Spector is a highly respected geneticist. His work on the human genome project and the like is daunting, and is a perfect person to write a book that furthers the understanding of the increasingly complex world of genetics.
The reader can tell that he’s not a typical writer. Many chapters end with the reader being required to deduce the final opinion or result. However, a lot of the research (since its so cutting edge) is not conclusive. It only points to possible theories. Much of the time a final result or opinion is possible. Though I think it would flow better if the author simply stated this.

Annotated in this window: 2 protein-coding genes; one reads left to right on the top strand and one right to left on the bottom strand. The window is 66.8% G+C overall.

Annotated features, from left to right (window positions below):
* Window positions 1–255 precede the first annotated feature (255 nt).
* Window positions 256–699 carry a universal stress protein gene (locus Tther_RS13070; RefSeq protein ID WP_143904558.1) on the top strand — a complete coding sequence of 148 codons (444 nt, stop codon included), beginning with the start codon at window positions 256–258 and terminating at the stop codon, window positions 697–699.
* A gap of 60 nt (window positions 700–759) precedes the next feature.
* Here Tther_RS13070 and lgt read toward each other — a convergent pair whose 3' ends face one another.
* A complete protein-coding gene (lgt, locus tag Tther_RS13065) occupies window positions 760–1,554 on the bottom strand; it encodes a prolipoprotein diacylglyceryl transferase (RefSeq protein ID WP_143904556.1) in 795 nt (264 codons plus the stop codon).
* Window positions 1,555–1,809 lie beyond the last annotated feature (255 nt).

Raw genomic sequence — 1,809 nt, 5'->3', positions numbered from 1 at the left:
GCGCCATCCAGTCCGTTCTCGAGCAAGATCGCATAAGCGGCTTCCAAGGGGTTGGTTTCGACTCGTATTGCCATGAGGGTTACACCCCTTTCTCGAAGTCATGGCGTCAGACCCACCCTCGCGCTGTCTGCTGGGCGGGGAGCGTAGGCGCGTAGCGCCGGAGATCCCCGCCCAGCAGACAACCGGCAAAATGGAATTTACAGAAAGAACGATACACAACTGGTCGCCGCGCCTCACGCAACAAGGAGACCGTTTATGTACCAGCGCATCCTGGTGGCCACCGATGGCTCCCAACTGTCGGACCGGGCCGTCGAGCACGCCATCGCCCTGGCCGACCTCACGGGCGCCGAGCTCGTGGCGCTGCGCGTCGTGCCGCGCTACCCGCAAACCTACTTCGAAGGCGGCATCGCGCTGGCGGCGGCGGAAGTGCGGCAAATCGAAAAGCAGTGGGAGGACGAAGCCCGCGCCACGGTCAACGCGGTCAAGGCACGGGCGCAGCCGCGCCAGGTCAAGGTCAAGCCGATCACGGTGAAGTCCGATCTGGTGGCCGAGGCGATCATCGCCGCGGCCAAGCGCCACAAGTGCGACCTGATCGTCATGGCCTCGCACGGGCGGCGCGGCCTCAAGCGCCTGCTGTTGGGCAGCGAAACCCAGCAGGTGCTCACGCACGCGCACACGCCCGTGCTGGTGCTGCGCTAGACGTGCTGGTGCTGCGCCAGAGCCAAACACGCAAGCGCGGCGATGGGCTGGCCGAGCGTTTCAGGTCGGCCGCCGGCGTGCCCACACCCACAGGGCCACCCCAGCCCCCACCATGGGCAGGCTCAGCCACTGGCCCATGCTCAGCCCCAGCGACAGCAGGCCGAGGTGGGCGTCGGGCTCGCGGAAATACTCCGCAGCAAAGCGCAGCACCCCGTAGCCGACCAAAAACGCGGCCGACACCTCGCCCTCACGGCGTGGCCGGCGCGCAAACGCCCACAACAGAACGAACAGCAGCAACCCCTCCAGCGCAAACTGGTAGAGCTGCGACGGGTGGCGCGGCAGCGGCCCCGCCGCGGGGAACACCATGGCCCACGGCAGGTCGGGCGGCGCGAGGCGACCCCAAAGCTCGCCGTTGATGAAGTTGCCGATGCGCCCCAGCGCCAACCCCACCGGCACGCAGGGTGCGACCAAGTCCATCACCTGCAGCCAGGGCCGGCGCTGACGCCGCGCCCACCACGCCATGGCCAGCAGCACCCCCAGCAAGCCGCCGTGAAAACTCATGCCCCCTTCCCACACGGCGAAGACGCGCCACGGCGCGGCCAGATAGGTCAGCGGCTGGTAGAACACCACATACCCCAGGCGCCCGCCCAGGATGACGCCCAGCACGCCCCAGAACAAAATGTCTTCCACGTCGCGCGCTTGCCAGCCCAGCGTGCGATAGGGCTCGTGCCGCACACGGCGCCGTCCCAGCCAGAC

As for content, he basically sums up why genetics is much more complicated than previously thought. His use of twins in statistically deducing the subtleties of hereditary characteristics is wonderful. A main point is that besides genetic code, there is something called epigenetic coding that turns on or off genes. This allows the genes to either be expressed or not. This is a simplification but is indicative of the main idea.
It’s certainly worth the time. I would read Richard Dawkins’ “Selfish Gene” first though.